Contact centre jobs in South Africa grew by 30% last year, which shows that demand remains high in this industry. While this is good news for the Dialogue Group, its growth in some areas has been hampered by the economic slowdown.

The AltX-listed outsourcing company released results its annual results yesterday, showing a 61% increase in group revenue and a 121% increase in gross profit. The contact centre business however suffered a 22% reduction in revenue.
"The impact of the financial crisis on the financial services industry, which dominates the South African contact centre markets, impacted on Dialogue's call centre earnings," says Frost & Sullivan ICT analyst Spiwe Chireka. "This is because the financial sector has cut down on mega deals in outsourcing."
Frost & Sullivan expects that the crisis may also have a positive side for Dialogue though, as companies in developed countries are looking at outsourcing more now than ever in an effort to save costs. The size per deal is likely to be much smaller though.
"There is no evidence yet of this happening in South Africa, but companies in Asia have definitely seen a change," Chireka says. "The number of offshoring deals is increasing steadily there."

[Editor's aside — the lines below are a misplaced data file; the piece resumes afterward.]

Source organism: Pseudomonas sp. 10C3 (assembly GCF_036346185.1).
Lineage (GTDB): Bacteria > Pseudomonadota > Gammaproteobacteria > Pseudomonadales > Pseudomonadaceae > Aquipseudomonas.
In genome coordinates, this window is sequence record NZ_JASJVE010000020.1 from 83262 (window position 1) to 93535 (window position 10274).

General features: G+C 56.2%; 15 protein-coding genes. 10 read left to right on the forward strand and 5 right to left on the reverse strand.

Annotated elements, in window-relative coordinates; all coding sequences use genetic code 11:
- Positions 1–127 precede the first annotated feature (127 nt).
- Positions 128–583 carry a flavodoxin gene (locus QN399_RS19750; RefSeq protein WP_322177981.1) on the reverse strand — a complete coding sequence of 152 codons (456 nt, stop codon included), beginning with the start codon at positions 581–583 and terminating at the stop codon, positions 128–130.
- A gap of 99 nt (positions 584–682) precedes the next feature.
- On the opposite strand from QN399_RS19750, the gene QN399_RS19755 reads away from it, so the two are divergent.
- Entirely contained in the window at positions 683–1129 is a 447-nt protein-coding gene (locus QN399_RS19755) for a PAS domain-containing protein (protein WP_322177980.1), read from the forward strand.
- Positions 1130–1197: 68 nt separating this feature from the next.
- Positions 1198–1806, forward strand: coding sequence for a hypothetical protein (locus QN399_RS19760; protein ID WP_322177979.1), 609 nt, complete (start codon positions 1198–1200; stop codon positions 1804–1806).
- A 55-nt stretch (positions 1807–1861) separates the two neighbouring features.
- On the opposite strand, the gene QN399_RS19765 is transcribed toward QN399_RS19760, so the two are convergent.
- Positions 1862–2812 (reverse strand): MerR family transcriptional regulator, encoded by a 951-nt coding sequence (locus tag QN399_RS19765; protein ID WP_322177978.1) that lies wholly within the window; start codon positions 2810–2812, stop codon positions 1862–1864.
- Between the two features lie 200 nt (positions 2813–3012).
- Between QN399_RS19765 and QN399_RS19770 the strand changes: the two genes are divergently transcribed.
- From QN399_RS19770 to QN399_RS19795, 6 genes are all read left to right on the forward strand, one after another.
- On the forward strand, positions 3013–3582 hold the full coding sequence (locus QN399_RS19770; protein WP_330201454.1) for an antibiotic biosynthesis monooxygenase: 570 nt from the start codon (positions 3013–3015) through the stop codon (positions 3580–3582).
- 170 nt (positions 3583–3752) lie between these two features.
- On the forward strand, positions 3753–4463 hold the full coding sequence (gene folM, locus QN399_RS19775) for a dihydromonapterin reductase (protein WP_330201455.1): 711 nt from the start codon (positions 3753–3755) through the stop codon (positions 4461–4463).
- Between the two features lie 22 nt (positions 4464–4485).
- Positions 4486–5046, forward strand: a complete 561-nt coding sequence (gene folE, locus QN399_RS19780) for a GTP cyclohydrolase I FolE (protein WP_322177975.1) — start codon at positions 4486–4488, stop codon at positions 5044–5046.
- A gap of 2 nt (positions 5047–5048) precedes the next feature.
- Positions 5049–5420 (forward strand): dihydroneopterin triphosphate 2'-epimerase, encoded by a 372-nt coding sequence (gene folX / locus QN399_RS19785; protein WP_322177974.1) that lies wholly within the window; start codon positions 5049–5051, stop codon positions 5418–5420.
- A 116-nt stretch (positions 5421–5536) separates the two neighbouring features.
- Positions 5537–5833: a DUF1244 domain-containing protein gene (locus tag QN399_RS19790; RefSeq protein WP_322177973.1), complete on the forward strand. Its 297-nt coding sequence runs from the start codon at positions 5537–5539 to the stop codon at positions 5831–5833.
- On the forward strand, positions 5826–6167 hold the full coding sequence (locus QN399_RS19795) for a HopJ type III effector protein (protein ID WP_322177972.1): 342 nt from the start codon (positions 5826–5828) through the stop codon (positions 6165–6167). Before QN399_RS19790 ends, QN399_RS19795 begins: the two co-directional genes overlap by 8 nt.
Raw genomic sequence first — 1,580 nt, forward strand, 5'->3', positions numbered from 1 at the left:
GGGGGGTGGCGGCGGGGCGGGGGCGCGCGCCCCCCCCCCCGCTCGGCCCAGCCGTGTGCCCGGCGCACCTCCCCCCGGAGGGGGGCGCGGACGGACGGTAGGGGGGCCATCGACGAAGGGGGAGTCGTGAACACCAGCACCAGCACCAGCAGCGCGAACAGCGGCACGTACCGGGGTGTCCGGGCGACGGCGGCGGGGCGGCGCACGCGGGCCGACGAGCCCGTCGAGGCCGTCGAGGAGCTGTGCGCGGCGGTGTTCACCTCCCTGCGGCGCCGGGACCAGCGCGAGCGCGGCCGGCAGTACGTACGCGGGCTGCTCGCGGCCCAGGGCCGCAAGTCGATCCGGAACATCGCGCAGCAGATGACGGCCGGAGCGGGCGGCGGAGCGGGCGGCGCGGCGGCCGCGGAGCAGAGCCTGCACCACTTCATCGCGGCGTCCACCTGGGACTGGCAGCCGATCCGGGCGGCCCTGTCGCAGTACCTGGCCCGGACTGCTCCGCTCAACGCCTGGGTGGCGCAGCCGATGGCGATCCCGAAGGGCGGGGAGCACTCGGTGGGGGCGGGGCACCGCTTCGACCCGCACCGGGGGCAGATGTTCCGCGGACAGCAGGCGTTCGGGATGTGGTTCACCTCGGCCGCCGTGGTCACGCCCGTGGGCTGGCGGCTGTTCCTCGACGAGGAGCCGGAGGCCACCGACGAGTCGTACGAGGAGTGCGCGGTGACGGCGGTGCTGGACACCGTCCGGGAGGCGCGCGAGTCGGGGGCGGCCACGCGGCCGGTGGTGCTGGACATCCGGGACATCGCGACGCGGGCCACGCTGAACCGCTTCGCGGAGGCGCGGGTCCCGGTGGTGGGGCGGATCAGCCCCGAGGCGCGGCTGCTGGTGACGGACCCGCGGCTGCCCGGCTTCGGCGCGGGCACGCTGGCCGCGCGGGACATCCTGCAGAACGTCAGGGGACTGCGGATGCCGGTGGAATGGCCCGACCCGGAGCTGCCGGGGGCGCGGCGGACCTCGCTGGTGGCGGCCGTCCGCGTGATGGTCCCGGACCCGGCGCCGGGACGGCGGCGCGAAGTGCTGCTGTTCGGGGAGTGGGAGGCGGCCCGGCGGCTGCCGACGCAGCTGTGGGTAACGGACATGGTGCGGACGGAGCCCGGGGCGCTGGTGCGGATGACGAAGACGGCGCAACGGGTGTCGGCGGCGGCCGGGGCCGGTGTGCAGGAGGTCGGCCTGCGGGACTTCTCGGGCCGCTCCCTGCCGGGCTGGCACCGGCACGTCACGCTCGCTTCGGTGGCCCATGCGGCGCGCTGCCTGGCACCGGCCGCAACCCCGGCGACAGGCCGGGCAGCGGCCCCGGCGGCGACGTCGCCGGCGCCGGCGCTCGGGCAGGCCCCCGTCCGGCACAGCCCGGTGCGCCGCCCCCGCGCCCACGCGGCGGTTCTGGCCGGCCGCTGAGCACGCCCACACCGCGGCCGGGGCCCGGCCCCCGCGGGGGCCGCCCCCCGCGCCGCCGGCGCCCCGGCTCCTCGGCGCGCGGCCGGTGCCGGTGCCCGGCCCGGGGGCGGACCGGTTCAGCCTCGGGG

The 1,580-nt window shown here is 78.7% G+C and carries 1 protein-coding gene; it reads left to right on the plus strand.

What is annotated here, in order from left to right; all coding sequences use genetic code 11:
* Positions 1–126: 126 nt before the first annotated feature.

Chireka cautions that to secure ongoing success, Dialogue must capture more of this international market.
"While the offshore market is expected to present some growth opportunities, Frost & Sullivan believes that the domestic market has reached maturity," Chireka says. "The overall effect is that we expect local year on year growth rates to decline steadily to reach single digits by 2012."
She adds that Dialogue needs to be aggressive in marketing its services to become a more formidable international player.
"India and other Asian countries still dominate as the destinations of choice for offshoring," she says. "Dialogue is however well positioned to compete for offshore contracts given its size, range of services, and the geographical spread within South Africa of its operations."
Chireka does however warn that Dialogue may start to feel the pressure of holding several companies, including contact centres (e.g. Interaction Call Centre), contact centre recruitment services (e.g. Call Force Direct) and business continuity providers (e.g. Sunguard and ContinuitySA). These were acquired through several mergers and acquisitions over the last two years.
"It is now a case of converting these into sustainable, profitable operations," she says. "Frost & Sullivan wonders whether the group may not be overburdened by all these acquisitions and will wait to see whether it has resources to make sure each of them is profitable."